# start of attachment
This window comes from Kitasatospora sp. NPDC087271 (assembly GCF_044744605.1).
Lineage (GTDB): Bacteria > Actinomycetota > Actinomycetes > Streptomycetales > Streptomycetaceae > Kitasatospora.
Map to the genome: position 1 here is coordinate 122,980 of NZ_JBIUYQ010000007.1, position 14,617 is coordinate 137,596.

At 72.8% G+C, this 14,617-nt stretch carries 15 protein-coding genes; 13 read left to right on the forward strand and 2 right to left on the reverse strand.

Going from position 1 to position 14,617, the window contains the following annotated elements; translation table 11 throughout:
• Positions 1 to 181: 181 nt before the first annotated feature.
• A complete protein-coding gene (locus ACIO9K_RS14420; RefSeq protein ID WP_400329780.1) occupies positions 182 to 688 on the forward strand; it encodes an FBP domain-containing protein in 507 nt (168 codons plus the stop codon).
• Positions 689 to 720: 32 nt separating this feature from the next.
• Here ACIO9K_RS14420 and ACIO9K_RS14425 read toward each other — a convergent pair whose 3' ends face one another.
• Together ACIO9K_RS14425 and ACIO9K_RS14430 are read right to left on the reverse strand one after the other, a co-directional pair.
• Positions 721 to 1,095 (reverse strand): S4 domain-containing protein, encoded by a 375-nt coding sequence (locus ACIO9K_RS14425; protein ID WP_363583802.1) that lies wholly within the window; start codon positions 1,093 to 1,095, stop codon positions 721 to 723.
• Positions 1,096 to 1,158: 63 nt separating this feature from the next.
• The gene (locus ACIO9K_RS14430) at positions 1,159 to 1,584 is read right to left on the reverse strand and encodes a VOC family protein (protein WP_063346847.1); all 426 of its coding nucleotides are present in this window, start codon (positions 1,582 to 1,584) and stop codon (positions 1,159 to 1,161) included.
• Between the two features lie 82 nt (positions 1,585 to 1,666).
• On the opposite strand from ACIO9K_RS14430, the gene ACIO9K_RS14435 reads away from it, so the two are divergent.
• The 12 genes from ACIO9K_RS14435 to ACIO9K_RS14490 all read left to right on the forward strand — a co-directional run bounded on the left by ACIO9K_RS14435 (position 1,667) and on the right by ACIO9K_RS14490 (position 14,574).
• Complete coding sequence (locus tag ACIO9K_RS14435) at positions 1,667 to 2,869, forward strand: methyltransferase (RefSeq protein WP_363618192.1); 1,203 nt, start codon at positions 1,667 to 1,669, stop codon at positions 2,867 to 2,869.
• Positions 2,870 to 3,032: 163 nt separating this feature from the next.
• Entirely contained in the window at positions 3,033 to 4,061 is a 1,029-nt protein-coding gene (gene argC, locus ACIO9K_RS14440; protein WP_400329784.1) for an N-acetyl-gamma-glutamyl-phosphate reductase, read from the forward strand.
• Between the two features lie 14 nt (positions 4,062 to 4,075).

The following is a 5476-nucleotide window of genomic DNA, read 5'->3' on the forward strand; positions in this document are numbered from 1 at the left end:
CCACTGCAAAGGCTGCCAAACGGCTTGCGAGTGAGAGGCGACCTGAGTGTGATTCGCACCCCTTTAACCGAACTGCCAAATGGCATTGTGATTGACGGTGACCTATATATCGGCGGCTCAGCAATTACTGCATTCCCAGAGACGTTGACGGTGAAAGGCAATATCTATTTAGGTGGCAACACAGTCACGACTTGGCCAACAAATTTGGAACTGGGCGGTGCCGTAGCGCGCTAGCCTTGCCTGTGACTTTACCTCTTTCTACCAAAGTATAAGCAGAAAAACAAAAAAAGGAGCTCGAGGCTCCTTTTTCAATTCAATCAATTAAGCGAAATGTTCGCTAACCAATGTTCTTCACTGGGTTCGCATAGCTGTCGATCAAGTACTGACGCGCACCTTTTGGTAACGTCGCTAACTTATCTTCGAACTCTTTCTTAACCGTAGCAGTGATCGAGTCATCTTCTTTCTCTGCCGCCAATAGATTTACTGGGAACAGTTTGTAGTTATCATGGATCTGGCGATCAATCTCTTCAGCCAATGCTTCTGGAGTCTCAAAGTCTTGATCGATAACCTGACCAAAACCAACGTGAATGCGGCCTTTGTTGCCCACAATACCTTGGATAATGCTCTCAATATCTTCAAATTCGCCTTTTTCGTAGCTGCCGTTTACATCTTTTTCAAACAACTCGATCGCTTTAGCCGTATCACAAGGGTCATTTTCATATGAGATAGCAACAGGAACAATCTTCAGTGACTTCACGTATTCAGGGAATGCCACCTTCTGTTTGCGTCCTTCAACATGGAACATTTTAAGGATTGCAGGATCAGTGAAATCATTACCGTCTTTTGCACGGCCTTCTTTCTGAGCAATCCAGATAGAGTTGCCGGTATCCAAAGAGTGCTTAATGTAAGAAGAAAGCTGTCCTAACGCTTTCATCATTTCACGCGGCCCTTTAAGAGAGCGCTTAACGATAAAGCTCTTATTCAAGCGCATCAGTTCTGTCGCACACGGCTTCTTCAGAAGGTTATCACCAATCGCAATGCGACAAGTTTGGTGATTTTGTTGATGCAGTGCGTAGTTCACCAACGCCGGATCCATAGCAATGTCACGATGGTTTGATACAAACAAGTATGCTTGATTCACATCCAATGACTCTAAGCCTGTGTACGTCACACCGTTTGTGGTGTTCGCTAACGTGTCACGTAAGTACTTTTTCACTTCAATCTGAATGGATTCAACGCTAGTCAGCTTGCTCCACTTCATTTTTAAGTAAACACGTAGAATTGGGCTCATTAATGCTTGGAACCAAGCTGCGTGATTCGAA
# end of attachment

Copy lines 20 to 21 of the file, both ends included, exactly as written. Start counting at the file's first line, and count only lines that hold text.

• Between the two features lie 14 nt (positions 4,062 to 4,075).

The following is a 5476-nucleotide window of genomic DNA, read 5'->3' on the forward strand; positions in this document are numbered from 1 at the left end: